Up to this point, I already paid $2000 in interest and accrued an additional $5,000 in interest after just 1 year! I briefly dwelled on the fact that I could have saved thousands of dollars if I decided to aggressively paid my debt from the get-go, but I know I needed to move on.

Lesson # 5: Choose a repayment plan you are 110% positive you can commit to no matter what happens. This is my $7,000 lesson.

December 2015: My Revised Repayment Plan 

No longer pursuing public service loan forgiveness meant that my monthly payments were no longer correlated to how much I earned. I felt that I could focus on increasing my income without any consequences.

The plan was simple: Earn as much money as I could, spend as little as possible, and put the difference towards my student loans.

I also signed up for automatic payments, which lowered my interest rate by 0.25%

Lesson #6: Sign up of Automatic Payments to reduce your interest rate! Refinance when you are eligible.

New Job + First Month In Debt Demolition Phase

I started my new job in December 2015 with a negotiated salary, I increased my income by 10% to $69,000 and I felt comfortable enough to begin attacking my student debt.

Lesson #7: Negotiate your salary ㇐ don’t leave money on the table.

I decided to nearly EMPTY my bank account by making a HUGE lump sum payment on my loans.

December 2015 Payment Summary: $59,682.64

As you can see, from the graph above, I tried my best to use a combination of the debt avalanche and debt snowball strategy. In my first month attacking my debt, I completely paid off 7 of 13 loans totaling $54,205.67.

I paid an additional $5,476.97 on my remaining loans, but since it did not show well on the graph, I decided to place them in chart form below.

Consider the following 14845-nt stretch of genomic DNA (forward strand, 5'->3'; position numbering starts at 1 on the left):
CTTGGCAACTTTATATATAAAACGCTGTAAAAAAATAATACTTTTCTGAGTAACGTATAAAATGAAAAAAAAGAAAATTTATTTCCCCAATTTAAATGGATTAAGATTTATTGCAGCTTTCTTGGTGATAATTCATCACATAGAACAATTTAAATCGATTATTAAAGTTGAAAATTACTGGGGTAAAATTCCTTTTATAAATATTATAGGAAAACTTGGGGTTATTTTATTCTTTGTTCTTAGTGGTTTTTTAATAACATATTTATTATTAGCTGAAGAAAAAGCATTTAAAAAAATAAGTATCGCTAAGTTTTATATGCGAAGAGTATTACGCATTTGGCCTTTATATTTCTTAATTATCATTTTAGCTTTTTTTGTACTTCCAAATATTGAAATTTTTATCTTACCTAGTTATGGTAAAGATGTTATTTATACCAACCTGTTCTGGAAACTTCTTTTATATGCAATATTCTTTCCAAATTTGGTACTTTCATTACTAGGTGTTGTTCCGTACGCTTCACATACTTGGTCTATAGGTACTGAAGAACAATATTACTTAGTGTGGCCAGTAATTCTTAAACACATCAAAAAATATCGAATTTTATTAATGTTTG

Since I was still enrolled in the Pay As You Earn Program, I was able to minimize my payments towards low interest loans while targeting high interest loans. Remaining on this program allowed me to mitigate risk. If I lost my job, I could go back to making $200 monthly payments without any hassle.

By the end of December, I paid $59,682.64 towards my loans.

Full Disclosure: Only about half of that was my money.

During my 14 months of professional work in that hell hole I called a my first job, I earned $46,000 after taxes and deductions. Of that money, I saved up a whopping $35,000. This 76% after tax savings rate was only possible living at home, living frugally, eating leftovers and taking public transportation to work.

Most of my spare money went to contributing to household bills to convince my mom she didn’t need to work overtime any longer.

While she did stop working overtime, she continued to offer to help me financially. I finally gave in and she provided a $30,000 personal loan with the agreement to allow me to pay her back. I understand this is something that is not available to everyone and I am very grateful that my mom was in a position to help me save me thousands of dollars in interest.

Lesson #8: Sometimes, you just need to accept when you need help. Your friends and family may be more than willing to give it.

One thing I wish I did at this point would be to refinance my loans. Doing so would have qualified me for a lower interest rate. The fact of the matter is that I quickly disregarded it as an option. The fear of the unknown overshadowed the potential cost-savings. I did not think to learn more about it and apparently I have a doctorate degree. At the same time, if I refinanced, I forfeit the safety net of lower monthly payments through the PAYE program.

Lesson #9: Refinance your loans for a lower interest rate as soon as you can.

January 2016: Increasing my Income and Reducing my Expenses

My goal was to pay off the federal government before my wedding on October 1st, 2016. The only way to do this was to increase the gap between what I earned and what I spent.